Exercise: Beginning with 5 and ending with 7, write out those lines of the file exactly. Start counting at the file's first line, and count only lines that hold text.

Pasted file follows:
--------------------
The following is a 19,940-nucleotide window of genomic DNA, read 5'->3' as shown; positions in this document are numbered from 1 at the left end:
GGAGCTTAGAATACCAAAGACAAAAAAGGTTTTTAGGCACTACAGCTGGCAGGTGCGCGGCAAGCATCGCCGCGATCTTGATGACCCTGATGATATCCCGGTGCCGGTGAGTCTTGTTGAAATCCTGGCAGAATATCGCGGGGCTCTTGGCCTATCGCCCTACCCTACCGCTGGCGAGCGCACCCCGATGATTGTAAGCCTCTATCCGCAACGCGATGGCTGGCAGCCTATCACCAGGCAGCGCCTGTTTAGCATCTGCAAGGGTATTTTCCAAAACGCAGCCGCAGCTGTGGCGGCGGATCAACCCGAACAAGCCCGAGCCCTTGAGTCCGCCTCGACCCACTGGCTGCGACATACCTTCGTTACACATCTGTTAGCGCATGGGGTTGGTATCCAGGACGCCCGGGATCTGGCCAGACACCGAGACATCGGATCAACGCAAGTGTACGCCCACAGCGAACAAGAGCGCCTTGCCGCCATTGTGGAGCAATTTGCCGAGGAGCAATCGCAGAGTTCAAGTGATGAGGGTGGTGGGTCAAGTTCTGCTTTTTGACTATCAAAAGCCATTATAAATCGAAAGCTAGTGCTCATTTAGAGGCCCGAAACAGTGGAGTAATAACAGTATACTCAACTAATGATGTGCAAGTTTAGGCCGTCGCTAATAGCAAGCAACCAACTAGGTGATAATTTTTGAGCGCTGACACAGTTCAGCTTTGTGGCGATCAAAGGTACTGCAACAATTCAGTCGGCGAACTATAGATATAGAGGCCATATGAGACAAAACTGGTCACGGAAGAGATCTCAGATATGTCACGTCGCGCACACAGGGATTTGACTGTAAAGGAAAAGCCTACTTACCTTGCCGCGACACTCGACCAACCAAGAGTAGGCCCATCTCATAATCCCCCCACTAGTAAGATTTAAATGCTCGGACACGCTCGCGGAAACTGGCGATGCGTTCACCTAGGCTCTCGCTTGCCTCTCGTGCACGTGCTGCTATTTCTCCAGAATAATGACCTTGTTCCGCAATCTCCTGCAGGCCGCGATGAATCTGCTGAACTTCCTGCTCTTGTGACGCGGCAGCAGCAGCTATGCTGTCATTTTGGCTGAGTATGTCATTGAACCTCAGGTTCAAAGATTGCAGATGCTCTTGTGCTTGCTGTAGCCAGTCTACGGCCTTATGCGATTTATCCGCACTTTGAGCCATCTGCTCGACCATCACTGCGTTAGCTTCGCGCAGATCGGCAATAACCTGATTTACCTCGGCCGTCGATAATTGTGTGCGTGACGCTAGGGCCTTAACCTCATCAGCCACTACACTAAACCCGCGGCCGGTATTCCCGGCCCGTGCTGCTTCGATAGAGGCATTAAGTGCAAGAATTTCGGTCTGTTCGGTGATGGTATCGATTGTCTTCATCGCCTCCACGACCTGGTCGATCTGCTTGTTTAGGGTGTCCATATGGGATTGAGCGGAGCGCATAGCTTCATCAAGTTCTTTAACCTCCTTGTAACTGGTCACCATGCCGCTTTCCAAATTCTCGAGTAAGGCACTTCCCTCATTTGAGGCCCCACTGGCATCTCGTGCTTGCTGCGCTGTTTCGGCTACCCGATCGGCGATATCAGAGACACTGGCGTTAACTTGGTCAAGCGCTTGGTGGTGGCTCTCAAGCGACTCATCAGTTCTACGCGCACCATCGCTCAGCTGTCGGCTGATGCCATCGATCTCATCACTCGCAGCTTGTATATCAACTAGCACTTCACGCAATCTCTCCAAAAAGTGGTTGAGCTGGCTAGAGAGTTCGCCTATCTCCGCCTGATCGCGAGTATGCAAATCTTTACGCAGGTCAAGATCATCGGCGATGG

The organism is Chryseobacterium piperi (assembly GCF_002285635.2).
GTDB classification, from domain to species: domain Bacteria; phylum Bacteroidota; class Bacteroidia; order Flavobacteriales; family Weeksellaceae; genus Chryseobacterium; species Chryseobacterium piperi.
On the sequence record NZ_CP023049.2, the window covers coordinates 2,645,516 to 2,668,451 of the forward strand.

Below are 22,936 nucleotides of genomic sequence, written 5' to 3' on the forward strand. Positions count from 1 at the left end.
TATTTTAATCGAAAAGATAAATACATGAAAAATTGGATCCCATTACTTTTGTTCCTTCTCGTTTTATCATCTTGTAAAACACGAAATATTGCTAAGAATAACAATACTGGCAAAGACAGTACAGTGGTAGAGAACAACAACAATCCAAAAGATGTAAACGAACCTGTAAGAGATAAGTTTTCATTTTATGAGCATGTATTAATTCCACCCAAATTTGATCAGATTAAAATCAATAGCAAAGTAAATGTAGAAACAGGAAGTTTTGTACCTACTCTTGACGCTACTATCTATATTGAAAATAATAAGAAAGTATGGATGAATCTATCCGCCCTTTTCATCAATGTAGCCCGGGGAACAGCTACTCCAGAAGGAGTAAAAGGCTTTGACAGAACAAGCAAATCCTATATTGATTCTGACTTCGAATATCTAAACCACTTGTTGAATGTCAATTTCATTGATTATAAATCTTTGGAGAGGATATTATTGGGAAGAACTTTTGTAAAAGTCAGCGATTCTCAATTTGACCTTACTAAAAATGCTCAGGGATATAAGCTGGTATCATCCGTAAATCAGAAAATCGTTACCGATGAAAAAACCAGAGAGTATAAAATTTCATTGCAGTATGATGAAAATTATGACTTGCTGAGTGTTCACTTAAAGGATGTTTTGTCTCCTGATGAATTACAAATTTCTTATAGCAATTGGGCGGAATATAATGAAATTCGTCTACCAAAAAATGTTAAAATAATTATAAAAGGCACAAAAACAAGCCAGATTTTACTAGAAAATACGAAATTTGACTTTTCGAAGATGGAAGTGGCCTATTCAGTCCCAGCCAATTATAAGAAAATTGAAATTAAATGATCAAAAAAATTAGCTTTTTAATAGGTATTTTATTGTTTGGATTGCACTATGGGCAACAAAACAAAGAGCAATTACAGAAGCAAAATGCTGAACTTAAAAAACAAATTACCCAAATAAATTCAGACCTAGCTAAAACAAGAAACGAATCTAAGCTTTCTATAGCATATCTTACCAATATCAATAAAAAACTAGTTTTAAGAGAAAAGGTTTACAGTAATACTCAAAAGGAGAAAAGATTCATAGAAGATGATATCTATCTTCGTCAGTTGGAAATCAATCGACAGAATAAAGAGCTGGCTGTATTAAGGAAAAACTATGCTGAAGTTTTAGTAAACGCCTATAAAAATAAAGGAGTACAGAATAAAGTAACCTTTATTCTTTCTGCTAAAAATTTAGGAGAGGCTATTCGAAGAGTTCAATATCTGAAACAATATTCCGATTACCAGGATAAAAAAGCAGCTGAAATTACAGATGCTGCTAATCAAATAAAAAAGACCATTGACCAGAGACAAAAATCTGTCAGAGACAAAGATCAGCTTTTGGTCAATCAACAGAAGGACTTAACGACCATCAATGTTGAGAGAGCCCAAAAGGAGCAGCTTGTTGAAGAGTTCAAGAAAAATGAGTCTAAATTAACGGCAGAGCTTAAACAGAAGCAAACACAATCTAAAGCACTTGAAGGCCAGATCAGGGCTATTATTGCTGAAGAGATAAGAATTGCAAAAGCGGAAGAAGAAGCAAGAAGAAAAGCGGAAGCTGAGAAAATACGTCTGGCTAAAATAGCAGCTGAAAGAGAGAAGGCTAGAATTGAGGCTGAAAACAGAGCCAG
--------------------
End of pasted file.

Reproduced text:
On the sequence record NZ_CP023049.2, the window covers coordinates 2,645,516 to 2,668,451 of the forward strand.

Below are 22,936 nucleotides of genomic sequence, written 5' to 3' on the forward strand. Positions count from 1 at the left end.
TATTTTAATCGAAAAGATAAATACATGAAAAATTGGATCCCATTACTTTTGTTCCTTCTCGTTTTATCATCTTGTAAAACACGAAATATTGCTAAGAATAACAATACTGGCAAAGACAGTACAGTGGTAGAGAACAACAACAATCCAAAAGATGTAAACGAACCTGTAAGAGATAAGTTTTCATTTTATGAGCATGTATTAATTCCACCCAAATTTGATCAGATTAAAATCAATAGCAAAGTAAATGTAGAAACAGGAAGTTTTGTACCTACTCTTGACGCTACTATCTATATTGAAAATAATAAGAAAGTATGGATGAATCTATCCGCCCTTTTCATCAATGTAGCCCGGGGAACAGCTACTCCAGAAGGAGTAAAAGGCTTTGACAGAACAAGCAAATCCTATATTGATTCTGACTTCGAATATCTAAACCACTTGTTGAATGTCAATTTCATTGATTATAAATCTTTGGAGAGGATATTATTGGGAAGAACTTTTGTAAAAGTCAGCGATTCTCAATTTGACCTTACTAAAAATGCTCAGGGATATAAGCTGGTATCATCCGTAAATCAGAAAATCGTTACCGATGAAAAAACCAGAGAGTATAAAATTTCATTGCAGTATGATGAAAATTATGACTTGCTGAGTGTTCACTTAAAGGATGTTTTGTCTCCTGATGAATTACAAATTTCTTATAGCAATTGGGCGGAATATAATGAAATTCGTCTACCAAAAAATGTTAAAATAATTATAAAAGGCACAAAAACAAGCCAGATTTTACTAGAAAATACGAAATTTGACTTTTCGAAGATGGAAGTGGCCTATTCAGTCCCAGCCAATTATAAGAAAATTGAAATTAAATGATCAAAAAAATTAGCTTTTTAATAGGTATTTTATTGTTTGGATTGCACTATGGGCAACAAAACAAAGAGCAATTACAGAAGCAAAATGCTGAACTTAAAAAACAAATTACCCAAATAAATTCAGACCTAGCTAAAACAAGAAACGAATCTAAGCTTTCTATAGCATATCTTACCAATATCAATAAAAAACTAGTTTTAAGAGAAAAGGTTTACAGTAATACTCAAAAGGAGAAAAGATTCATAGAAGATGATATCTATCTTCGTCAGTTGGAAATCAATCGACAGAATAAAGAGCTGGCTGTATTAAGGAAAAACTATGCTGAAGTTTTAGTAAACGCCTATAAAAATAAAGGAGTACAGAATAAAGTAACCTTTATTCTTTCTGCTAAAAATTTAGGAGAGGCTATTCGAAGAGTTCAATATCTGAAACAATATTCCGATTACCAGGATAAAAAAGCAGCTGAAATTACAGATGCTGCTAATCAAATAAAAAAGACCATTGACCAGAGACAAAAATCTGTCAGAGACAAAGATCAGCTTTTGGTCAATCAACAGAAGGACTTAACGACCATCAATGTTGAGAGAGCCCAAAAGGAGCAGCTTGTTGAAGAGTTCAAGAAAAATGAGTCTAAATTAACGGCAGAGCTTAAACAGAAGCAAACACAATCTAAAGCACTTGAAGGCCAGATCAGGGCTATTATTGCTGAAGAGATAAGAATTGCAAAAGCGGAAGAAGAAGCAAGAAGAAAAGCGGAAGCTGAGAAAATACGTCTGGCTAAAATAGCAGCTGAAAGAGAGAAGGCTAGAATTGAGGCTGAAAACAGAGCCAG